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The Genesis Plays Bring Biblical Heroes and Contemporary Issues to Stage

Jacob as a spandex-clad wrestling star and other modern takes on timeless Torah tales make this cycle of plays a delight

Gabriela Geselowitz
May 14, 2018
Maria Baranova Photography
Jon Adam Ross and Denise Manning in 'The Jacob Play'Maria Baranova Photography
Maria Baranova Photography
Jon Adam Ross and Denise Manning in 'The Jacob Play'Maria Baranova Photography

When you crave human drama, you need not look further than the Bible. With stories of betrayal, longing, and greed, the characters from the Torah—Genesis in particular—remain compelling after millennia. And now you can immerse yourself in these stories brought to new life onstage.

The Genesis Plays are a festival of five plays, works of arts created by the organization the In[heir]itance Project, running at the 14th Street Y in Manhattan. Each play is named for one or two Biblical matriarchs or patriarchs— except for poor Isaac, though he does appear in a couple as a supporting character.

The plays, directed by Chantal Pavageaux, are midrash on stage, using stories from Bereshit for both character studies and exploration of contemporary issues.

The casts are tiny, while The Jacob Play has a full cast of eight, the others have only between one and three performers. The plays are credited to Jon Adam Ross (who also performs in two), but they were developed collaboratively, each incubated in a different American city. The project also extends beyond the plays, including several community events. After each play, New York audiences are invited to write on a large piece of fabric mounted on the wall, gathering statements over the course of the plays’ run.

Each play works on its own, or you can attempt to see all five; the plays are short, between half an hour and an hour each. It adds up, but it’s still shorter than seeing Angels in America uptown.

And how do these plays take on the Book of Books? In more ways than you can imagine, and none of them in ways you might have learned about when reading these stories as kids. For example, Jacob doesn’t just wrestle with God: He stars in a full-on Wrestlemania parody, vying for the the patriarchal championship belt of the World Monotheistic Wrestling Federation. Or Sarah and Hagar are also actresses rehearsing a play as the two partners of Abraham, but they keep switching roles. One is white, and one is black, and what do modern racial dynamics mean for the ancient story?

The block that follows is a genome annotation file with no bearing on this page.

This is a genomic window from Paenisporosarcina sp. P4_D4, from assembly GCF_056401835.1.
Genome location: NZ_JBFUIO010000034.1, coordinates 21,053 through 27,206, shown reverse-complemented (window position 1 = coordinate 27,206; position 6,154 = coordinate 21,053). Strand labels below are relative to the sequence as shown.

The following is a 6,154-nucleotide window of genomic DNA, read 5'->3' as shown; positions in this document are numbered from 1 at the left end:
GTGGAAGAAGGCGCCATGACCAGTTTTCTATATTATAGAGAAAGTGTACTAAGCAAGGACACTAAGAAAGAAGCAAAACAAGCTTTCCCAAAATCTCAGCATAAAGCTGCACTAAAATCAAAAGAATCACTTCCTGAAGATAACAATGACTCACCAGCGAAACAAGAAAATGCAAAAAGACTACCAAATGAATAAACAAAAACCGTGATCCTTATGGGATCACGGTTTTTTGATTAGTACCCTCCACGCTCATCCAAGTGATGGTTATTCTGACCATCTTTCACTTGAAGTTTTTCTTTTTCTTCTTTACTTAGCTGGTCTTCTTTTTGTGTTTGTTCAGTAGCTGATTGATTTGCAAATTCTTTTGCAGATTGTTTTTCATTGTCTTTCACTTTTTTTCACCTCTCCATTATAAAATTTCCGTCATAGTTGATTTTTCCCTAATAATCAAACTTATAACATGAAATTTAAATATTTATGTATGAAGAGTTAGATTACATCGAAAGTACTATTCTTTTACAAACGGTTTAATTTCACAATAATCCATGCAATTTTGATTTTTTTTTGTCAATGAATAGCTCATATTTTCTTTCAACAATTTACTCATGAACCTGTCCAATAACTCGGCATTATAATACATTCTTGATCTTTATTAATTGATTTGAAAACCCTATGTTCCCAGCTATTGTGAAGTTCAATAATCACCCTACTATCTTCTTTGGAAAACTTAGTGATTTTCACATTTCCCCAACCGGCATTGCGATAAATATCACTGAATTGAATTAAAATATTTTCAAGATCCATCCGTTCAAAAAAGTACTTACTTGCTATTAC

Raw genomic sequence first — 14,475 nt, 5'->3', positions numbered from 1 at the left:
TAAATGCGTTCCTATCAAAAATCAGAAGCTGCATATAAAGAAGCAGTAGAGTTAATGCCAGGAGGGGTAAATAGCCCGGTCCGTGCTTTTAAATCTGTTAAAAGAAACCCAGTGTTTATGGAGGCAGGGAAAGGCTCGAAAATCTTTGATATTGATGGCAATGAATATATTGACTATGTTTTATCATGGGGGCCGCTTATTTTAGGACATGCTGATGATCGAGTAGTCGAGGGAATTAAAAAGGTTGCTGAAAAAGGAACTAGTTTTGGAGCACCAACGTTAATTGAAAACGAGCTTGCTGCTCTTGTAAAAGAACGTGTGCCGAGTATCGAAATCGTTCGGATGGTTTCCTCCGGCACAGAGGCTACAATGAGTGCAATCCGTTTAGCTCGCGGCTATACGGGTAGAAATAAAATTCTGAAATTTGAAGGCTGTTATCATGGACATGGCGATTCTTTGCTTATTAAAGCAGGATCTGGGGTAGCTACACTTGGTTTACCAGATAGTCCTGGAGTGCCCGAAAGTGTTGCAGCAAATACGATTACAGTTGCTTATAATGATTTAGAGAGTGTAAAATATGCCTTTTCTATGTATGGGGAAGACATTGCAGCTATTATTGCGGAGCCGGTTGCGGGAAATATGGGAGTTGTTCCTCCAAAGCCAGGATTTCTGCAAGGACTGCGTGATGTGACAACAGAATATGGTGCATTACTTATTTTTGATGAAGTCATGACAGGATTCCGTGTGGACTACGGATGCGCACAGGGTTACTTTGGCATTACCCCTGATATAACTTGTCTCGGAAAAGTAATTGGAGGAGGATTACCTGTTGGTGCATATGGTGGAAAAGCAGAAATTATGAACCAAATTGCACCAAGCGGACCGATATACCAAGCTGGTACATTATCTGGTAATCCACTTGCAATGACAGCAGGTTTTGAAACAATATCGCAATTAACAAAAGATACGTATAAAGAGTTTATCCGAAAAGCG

Since there are nearly half a dozen works here, they represent a range of quality. But the standout from the five is The Rachel/Leah Play. Using video projections to integrate a documentary (by Ilana Trachtman) into the theater, the work uses interviews with real sisters to comment on the infamous Biblical women who went from sisters to sister-wives. Here, the concept works best, as the funny, complex, and moving testimonies of the real siblings remind us that there is so much more to simple hatred that must have undergirded Rachel and Leah’s relationship.

Still, Jacob appears in the flesh, but his wives do not. While the works are theoretically about the matriarchs and patriarchs alike, there are far more men present. One or two of these works even go so far as to discuss the voices of women in Biblical narratives as being obscured by men’s, but, for example, The Rebecca Play is hardly about Rivka at all, who makes no appearance but is a looming figure of authority over her twin sons. (In defense of the plays, the patriarchs are mostly portrayed as shmucks, so maybe absence is the better treatment.)

Even though these plays exist for interfaith audiences, and take inspiration from Muslim and Christian sources in addition to the Torah, they are unabashedly Jewish, both in their irreverence and points of reference. The Abraham Play, for example, is specifically about the notion of Jewish memory, and Jewish identity is organically present in The Rachel/Leah Play. But this identity isn’t limiting; the two plays are also explicitly about race, and the historic mistreatment of African Americans in the cities in which the works were developed (Kansas City and Charleston).

And so, even at times when the plays miss, they’re thoughtful, engaging, often funny. It’s worth retelling the stories of the Torah, especially when you add a body slam or two.

The festival will soon end, but the plays will all be on tap at the 14th Street Y’s Shavuot Tikkun this Saturday night, and performances of The Exodus Plays are already in the works throughout the country, including a collaboration between the Jewish Theological Seminary and formerly incarcerated New Yorkers. Will Leviticus through Deuteronomy provide enough dirt for more series beyond that? the In[heir]itance Project seems up to the task.

The Genesis Plays Festival runs at the 14th Street Y through Friday, May 18. Check website for full schedule.

Gabriela Geselowitz is a writer and the former editor of